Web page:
Twitter users urged to change their passwords

Twitter users urged to change their passwords

Twitter users urged to change their passwords

"We recently identified a bug that stored passwords unmasked in an internal log".

Parag said the bug has been fixed and an investigation showed there was no indication of breach or misuse by anyone.

To not make such mistakes again in the future, the company says, they are now implementing plans to secure the user's information including their passwords. The company did not say how many user accounts were exposed, but they did reassure that the leaked data was not misused in any way. Turning it on means even if someone does have your password, they can't access your accounts without a second piece of information, like a code texted to your phone.

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Twitter discovered the bug a few weeks ago and has reported it to some regulators, an insider told Reuters. According to Twitter, users should change their password on Twitter and on any other service where they have used the same password.

If you've been using Twitter regularly, the giant is now asking all of its users to change their passwords as soon as possible.

But many commenters took to Twitter to take issue with Agrawal's tweet, which was perhaps ill-worded, especially because criticism of social media companies' privacy and security practices appears to be at an all-time high.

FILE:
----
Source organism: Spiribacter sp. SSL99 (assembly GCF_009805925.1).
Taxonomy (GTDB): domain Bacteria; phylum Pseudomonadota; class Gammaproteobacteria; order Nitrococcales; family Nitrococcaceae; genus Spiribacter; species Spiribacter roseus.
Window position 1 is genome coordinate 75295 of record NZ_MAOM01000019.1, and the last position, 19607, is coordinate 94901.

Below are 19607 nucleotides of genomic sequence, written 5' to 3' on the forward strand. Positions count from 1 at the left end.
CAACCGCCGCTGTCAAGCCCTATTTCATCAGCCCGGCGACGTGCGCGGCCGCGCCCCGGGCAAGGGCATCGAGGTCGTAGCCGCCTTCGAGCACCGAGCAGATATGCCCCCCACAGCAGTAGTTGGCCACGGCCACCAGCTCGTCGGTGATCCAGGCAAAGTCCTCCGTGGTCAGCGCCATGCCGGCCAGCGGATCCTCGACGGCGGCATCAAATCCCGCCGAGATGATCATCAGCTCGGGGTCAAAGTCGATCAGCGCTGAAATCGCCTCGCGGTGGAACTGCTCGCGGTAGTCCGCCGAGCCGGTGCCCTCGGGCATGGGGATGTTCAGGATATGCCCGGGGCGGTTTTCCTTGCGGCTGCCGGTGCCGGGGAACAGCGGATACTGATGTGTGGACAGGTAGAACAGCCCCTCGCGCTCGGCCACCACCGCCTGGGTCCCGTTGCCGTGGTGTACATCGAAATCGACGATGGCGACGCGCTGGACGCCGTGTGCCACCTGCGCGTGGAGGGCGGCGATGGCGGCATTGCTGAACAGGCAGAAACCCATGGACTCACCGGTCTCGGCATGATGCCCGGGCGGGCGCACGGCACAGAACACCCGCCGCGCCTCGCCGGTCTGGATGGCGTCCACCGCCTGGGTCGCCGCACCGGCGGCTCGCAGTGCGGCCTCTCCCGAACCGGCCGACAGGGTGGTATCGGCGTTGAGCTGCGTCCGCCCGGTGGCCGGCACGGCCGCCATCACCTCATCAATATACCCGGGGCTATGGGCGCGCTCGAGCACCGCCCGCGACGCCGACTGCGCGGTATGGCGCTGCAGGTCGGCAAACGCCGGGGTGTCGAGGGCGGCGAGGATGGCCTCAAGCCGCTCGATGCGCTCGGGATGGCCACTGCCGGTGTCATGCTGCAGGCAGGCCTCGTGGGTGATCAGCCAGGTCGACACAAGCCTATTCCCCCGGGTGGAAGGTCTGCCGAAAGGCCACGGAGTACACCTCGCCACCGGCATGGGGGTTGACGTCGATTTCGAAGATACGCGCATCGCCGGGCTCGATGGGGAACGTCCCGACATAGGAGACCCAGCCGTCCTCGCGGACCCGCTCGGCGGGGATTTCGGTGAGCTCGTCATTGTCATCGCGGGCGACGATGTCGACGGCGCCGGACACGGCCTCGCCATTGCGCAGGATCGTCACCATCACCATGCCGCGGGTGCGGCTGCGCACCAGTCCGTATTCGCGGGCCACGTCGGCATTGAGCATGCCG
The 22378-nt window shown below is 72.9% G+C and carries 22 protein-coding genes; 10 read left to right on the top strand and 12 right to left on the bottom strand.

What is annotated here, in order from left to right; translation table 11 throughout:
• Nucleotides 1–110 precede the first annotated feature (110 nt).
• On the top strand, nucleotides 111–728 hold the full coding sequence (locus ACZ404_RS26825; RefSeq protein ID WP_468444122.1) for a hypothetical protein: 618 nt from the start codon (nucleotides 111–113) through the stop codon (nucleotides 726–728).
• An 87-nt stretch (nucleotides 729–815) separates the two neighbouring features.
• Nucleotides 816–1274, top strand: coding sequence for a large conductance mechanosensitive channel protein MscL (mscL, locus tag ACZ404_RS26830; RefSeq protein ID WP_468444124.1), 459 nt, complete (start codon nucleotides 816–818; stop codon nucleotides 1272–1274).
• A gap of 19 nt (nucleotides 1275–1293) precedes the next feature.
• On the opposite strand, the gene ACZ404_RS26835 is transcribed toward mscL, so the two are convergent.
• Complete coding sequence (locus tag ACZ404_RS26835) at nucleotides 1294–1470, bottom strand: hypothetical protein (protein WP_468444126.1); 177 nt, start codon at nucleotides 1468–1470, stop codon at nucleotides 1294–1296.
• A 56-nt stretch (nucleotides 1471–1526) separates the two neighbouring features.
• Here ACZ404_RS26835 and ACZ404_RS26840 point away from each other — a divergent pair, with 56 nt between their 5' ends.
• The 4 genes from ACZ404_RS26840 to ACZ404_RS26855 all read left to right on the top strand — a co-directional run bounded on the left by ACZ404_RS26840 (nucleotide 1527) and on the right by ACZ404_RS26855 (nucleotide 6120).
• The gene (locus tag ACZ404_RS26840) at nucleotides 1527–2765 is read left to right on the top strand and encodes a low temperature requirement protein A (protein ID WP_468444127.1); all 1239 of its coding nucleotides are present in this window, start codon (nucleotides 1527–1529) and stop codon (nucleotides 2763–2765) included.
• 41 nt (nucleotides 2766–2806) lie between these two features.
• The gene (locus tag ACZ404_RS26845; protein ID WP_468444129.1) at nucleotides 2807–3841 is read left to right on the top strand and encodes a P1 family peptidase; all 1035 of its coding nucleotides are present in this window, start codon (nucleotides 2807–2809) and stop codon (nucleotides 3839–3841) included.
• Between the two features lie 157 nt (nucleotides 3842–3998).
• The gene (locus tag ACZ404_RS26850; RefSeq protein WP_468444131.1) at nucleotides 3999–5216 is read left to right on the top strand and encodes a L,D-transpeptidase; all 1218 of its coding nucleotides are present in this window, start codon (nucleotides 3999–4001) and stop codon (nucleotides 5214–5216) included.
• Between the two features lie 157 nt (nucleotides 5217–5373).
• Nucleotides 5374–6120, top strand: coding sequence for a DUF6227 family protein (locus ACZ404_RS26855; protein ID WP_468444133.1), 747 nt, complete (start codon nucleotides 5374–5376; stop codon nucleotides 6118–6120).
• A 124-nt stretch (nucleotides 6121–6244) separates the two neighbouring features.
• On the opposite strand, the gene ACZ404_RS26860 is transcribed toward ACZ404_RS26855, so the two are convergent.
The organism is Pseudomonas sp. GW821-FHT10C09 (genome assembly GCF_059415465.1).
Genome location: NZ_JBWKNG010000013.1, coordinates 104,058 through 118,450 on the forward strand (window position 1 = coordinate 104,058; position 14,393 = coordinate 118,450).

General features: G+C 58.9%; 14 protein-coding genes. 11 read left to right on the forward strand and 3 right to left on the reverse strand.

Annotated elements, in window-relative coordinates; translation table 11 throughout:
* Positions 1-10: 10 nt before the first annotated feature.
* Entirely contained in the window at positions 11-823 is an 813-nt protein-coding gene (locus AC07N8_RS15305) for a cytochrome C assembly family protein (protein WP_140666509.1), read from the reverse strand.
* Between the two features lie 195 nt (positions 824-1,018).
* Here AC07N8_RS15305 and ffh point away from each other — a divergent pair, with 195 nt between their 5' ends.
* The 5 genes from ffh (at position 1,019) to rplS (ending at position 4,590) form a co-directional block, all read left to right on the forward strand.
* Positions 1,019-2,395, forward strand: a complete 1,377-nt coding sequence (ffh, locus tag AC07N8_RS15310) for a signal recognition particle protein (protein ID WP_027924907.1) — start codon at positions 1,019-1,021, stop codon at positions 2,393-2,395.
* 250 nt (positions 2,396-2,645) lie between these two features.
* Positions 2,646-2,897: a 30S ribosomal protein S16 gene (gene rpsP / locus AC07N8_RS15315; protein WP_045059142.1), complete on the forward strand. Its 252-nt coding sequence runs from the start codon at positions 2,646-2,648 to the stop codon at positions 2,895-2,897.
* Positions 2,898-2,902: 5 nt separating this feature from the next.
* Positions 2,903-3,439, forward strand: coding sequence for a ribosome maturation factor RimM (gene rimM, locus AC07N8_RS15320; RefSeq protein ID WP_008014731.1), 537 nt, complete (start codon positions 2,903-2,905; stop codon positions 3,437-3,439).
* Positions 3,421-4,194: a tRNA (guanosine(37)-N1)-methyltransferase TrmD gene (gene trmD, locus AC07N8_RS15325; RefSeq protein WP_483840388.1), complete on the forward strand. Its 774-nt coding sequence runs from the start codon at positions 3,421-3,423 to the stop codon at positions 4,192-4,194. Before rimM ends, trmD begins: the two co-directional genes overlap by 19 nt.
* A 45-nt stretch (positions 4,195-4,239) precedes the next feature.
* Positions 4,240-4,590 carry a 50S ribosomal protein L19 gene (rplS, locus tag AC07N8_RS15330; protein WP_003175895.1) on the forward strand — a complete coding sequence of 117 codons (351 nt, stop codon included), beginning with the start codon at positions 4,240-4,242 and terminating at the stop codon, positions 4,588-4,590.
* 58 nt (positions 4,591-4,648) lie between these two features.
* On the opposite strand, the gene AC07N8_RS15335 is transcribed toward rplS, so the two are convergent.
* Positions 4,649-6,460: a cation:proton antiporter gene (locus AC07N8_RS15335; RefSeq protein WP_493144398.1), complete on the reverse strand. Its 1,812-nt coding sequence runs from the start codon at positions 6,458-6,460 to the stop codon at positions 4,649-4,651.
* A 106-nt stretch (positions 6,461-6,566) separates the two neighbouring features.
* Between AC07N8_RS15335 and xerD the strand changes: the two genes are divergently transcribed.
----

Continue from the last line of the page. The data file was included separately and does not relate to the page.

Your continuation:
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Shapshak says internet users should avoid using the same password on multiple platforms.

Users receive a warning message when logging in to Twitter.

Agrawal initially wrote on Twitter that "we are sharing this information to help people make an informed decision about their account security". To enable two factor authentication, you would need to go to Account Settings Security Login verification. And if you use the same password somewhere else, you should change that one, too, just to be safe.

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The company also said it is "very sorry this happened" and promised it is "committed to earning. trust every day". "However, it is advised to change your password, because no one is aware so far how long that logging had been in place".

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